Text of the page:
• The U.S. press has been relatively flooded with articles on the increasing influence of Mexican cartels in Central America. The Associated Press reports that the Sinaloa Cartel is ramping up meth production in neighboring Guatemala.  According to the AP, the Central American country could be producing as much as or more of the drug than Mexico, which is generally considered the top source of U.S.-bound meth.  Meanwhile, the Washington Post focuses on Costa Rica, long considered a relative haven of democracy and security in the region. While it is still the least violent country in Central America, the homicide rate has nearly doubled since 2004. The Post also has an investigation on drug trafficking in Honduras, where U.S. officials estimate that 25 to 30 tons of cocaine pass through each month.
  • Colombia’s largest rebel group, the FARC, have agreed to free six members of the security forces that they have taken prisoner, thanks to negotiations with Colombianas y Colombianos por la Paz. Though the release was initially scheduled for January, EFE reports that it could take up to two months.
  • Environmental protestors in Cajamarca, Peru have resumed demonstrations against a proposed $4.8 billion gold mine in the area. The government declared a state of emergency in the area in December after clashes broke out between activists and police, and El Comercio reports that Prime Minister Oscar Valdes has said that the it will re-evaluate the measure again should the protests resume.
  • The Economist’s Americas View blog highlights the difficulties associated with cracking down on corruption in Brazil, using the efforts of the notoriously corrupt Senator Jader Barbalho to overcome anti-corruption laws and retake a seat in the senate as an example.
  • On December 23rd, Cuban president Raul Castro pardoned some 2,900 prisoners on the island, citing the upcoming March 26th visit by the pope as grounds for a humanitarian gesture. The Guardian reports that those convicted of murder, espionage or drug trafficking were not included in the amnesty, although several political prisoners were granted the pardon. The AP reports that one political prisoner who began a hunger strike because he was not included in the amnesty has died of an apparent heart attack.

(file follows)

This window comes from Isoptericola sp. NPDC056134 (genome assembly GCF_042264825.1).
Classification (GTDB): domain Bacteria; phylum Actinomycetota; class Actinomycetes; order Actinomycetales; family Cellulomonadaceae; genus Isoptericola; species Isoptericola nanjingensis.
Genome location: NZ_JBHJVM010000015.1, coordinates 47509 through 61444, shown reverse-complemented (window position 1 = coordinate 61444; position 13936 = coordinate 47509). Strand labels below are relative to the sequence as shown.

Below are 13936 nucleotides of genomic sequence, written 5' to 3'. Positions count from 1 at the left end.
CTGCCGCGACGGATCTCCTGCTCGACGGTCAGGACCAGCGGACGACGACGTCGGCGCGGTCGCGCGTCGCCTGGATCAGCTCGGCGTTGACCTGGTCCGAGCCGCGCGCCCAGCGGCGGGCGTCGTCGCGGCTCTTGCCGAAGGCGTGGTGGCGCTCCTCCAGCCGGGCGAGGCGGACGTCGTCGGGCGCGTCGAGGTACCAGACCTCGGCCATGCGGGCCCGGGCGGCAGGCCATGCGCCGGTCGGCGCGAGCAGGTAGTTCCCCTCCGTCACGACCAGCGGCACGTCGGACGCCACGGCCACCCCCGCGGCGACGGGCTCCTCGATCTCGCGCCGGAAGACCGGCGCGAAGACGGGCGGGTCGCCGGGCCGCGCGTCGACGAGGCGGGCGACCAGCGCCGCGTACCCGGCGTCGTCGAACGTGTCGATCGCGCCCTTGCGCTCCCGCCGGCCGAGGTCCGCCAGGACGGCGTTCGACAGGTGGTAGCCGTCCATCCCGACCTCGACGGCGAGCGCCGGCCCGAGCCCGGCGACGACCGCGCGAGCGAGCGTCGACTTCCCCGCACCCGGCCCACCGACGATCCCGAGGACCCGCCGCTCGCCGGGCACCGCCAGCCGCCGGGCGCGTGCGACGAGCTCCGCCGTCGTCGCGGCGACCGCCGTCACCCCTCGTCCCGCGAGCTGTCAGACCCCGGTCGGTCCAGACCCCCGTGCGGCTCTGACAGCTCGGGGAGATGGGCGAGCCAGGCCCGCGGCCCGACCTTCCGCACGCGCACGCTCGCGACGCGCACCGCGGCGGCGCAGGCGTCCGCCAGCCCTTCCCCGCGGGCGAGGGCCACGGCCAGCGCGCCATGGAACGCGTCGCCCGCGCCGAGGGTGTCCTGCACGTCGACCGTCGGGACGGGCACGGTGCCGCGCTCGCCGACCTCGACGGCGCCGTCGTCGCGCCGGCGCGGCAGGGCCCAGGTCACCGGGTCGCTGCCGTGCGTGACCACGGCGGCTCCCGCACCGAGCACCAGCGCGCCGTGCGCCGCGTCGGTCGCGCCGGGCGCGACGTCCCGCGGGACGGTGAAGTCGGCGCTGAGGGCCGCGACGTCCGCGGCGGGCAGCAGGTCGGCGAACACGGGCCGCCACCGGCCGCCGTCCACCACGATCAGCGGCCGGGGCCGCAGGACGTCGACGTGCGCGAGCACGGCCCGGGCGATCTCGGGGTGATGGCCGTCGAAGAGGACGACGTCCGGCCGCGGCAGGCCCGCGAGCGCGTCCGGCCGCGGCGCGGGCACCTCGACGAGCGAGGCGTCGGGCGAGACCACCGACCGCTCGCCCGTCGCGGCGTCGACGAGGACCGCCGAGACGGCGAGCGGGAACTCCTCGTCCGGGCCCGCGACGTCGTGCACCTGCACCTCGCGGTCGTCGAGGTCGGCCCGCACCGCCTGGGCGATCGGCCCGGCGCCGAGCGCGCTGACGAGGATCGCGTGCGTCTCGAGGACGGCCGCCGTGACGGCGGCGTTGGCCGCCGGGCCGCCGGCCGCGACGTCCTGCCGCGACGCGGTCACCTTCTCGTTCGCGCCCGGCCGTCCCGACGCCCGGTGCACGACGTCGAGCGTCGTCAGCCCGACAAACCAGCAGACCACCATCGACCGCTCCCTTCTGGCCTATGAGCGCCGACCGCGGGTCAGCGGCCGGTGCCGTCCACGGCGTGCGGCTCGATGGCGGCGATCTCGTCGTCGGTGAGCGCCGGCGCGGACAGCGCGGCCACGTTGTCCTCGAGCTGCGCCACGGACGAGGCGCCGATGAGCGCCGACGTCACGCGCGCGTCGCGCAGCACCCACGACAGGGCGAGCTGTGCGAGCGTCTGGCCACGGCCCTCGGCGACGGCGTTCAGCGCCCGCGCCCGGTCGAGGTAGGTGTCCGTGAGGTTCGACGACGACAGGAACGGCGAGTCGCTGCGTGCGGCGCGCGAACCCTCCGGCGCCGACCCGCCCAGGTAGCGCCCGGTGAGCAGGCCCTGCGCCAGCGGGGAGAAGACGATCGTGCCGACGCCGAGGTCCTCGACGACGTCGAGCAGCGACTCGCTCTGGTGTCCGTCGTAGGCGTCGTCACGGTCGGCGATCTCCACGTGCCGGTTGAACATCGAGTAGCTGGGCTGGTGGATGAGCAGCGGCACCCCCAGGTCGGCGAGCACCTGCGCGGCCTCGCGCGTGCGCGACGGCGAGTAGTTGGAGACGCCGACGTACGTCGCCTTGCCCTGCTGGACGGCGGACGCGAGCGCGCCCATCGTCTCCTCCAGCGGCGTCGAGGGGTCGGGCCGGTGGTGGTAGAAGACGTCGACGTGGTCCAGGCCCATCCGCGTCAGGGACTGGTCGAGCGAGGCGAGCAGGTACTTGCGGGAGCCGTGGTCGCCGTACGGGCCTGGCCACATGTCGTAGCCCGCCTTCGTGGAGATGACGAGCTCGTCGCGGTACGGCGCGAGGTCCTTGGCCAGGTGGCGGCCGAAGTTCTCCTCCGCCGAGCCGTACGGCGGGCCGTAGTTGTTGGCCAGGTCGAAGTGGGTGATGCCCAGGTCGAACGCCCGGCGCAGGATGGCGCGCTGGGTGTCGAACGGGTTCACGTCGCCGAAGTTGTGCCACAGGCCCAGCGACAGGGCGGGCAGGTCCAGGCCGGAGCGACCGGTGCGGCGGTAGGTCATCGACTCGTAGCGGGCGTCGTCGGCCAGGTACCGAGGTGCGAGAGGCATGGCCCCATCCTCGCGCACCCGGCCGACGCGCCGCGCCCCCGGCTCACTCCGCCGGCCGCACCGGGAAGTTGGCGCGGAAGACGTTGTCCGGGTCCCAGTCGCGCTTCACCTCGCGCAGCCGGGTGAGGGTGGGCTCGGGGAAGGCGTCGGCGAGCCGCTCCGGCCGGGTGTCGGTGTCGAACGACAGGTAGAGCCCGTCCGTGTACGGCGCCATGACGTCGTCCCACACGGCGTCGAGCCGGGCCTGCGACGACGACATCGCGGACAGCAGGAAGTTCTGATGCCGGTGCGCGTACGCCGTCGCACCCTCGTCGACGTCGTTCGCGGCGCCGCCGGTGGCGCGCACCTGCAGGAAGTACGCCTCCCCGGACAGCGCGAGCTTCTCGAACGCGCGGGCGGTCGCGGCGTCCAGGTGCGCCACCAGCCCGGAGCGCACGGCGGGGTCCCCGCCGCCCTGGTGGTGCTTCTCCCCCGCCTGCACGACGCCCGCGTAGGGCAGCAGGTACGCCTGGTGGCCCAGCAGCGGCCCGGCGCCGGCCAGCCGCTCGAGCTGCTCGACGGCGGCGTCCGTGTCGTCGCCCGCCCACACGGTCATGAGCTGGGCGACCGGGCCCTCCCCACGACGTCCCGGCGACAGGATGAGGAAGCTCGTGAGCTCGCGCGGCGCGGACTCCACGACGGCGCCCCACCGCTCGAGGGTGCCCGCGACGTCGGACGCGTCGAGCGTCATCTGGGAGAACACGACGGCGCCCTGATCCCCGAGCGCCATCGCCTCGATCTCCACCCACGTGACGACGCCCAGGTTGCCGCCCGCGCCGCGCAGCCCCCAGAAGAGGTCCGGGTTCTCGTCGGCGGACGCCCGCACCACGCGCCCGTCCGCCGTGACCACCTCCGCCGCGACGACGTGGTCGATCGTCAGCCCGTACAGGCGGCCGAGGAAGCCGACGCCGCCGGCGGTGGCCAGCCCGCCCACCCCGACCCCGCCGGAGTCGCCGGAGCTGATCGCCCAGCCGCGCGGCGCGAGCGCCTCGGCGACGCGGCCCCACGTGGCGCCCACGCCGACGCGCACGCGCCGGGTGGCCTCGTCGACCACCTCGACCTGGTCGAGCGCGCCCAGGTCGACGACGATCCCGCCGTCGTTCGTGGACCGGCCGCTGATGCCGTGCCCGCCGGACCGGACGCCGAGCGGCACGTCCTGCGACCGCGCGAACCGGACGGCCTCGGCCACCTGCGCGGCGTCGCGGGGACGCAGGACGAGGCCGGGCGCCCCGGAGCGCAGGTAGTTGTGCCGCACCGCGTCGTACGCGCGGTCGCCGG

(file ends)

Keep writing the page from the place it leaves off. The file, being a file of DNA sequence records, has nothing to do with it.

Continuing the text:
• Argentine President Cristina Fernandez de Kirchner announced  on December 27th that she has been diagnosed with thyroid cancer, and will undergo treatment on January 4th.  Her tumor is allegedly not aggressive, and she is not expected to need chemotherapy. Her vice-president, Amado Boudou, will serve in her place until she returns to office on January 24th. This makes her the fifth Latin American leader to have been diagnosed with cancer recently, joining the ranks of Hugo Chavez, Fernando Lugo, Dilma Rousseff and Luiz Inacio Lula da Silva.
  • Hugo Chavez, commenting on the fact that all of the above are leftists, pondered aloud last week whether or not the U.S. has developed the technology to give cancer to leaders hostile to its interests. In a particularly clever response, Dr. Emilio Alba, head of Spain’s Oncology Association, pointed out that “the technology already exists, in the form of  X-rays, UVA rays, the atomic bomb, tobacco, alcohol and asbestos.”